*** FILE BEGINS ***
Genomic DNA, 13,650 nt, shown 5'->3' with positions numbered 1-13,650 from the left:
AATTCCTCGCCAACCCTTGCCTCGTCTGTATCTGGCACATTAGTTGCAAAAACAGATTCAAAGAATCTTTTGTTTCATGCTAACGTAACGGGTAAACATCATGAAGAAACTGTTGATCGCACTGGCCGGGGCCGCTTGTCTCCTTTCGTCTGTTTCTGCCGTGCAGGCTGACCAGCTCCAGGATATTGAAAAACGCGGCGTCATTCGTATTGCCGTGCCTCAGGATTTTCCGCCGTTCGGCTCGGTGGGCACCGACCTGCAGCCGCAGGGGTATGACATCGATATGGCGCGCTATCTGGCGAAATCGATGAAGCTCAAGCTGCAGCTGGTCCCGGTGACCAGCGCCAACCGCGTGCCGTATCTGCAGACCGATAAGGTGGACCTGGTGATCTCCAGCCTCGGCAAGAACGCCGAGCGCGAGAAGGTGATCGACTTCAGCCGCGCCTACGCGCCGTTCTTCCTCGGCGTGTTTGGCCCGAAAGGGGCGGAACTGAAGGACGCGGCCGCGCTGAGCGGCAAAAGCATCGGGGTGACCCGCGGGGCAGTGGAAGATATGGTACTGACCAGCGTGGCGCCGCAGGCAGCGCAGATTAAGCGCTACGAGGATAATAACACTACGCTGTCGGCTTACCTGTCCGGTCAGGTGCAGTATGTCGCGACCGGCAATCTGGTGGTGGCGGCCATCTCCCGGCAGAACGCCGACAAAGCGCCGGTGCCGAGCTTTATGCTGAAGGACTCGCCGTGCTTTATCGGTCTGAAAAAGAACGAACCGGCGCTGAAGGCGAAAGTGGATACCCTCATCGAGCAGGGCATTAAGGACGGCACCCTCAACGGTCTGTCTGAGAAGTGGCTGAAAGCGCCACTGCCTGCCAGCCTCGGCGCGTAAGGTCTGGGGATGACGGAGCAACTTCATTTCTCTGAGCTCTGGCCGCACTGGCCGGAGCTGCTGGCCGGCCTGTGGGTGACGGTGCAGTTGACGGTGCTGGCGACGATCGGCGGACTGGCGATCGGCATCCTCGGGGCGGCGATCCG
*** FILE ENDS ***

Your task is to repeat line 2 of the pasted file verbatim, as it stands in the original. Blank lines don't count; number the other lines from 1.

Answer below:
AATTCCTCGCCAACCCTTGCCTCGTCTGTATCTGGCACATTAGTTGCAAAAACAGATTCAAAGAATCTTTTGTTTCATGCTAACGTAACGGGTAAACATCATGAAGAAACTGTTGATCGCACTGGCCGGGGCCGCTTGTCTCCTTTCGTCTGTTTCTGCCGTGCAGGCTGACCAGCTCCAGGATATTGAAAAACGCGGCGTCATTCGTATTGCCGTGCCTCAGGATTTTCCGCCGTTCGGCTCGGTGGGCACCGACCTGCAGCCGCAGGGGTATGACATCGATATGGCGCGCTATCTGGCGAAATCGATGAAGCTCAAGCTGCAGCTGGTCCCGGTGACCAGCGCCAACCGCGTGCCGTATCTGCAGACCGATAAGGTGGACCTGGTGATCTCCAGCCTCGGCAAGAACGCCGAGCGCGAGAAGGTGATCGACTTCAGCCGCGCCTACGCGCCGTTCTTCCTCGGCGTGTTTGGCCCGAAAGGGGCGGAACTGAAGGACGCGGCCGCGCTGAGCGGCAAAAGCATCGGGGTGACCCGCGGGGCAGTGGAAGATATGGTACTGACCAGCGTGGCGCCGCAGGCAGCGCAGATTAAGCGCTACGAGGATAATAACACTACGCTGTCGGCTTACCTGTCCGGTCAGGTGCAGTATGTCGCGACCGGCAATCTGGTGGTGGCGGCCATCTCCCGGCAGAACGCCGACAAAGCGCCGGTGCCGAGCTTTATGCTGAAGGACTCGCCGTGCTTTATCGGTCTGAAAAAGAACGAACCGGCGCTGAAGGCGAAAGTGGATACCCTCATCGAGCAGGGCATTAAGGACGGCACCCTCAACGGTCTGTCTGAGAAGTGGCTGAAAGCGCCACTGCCTGCCAGCCTCGGCGCGTAAGGTCTGGGGATGACGGAGCAACTTCATTTCTCTGAGCTCTGGCCGCACTGGCCGGAGCTGCTGGCCGGCCTGTGGGTGACGGTGCAGTTGACGGTGCTGGCGACGATCGGCGGACTGGCGATCGGCATCCTCGGGGCGGCGATCCG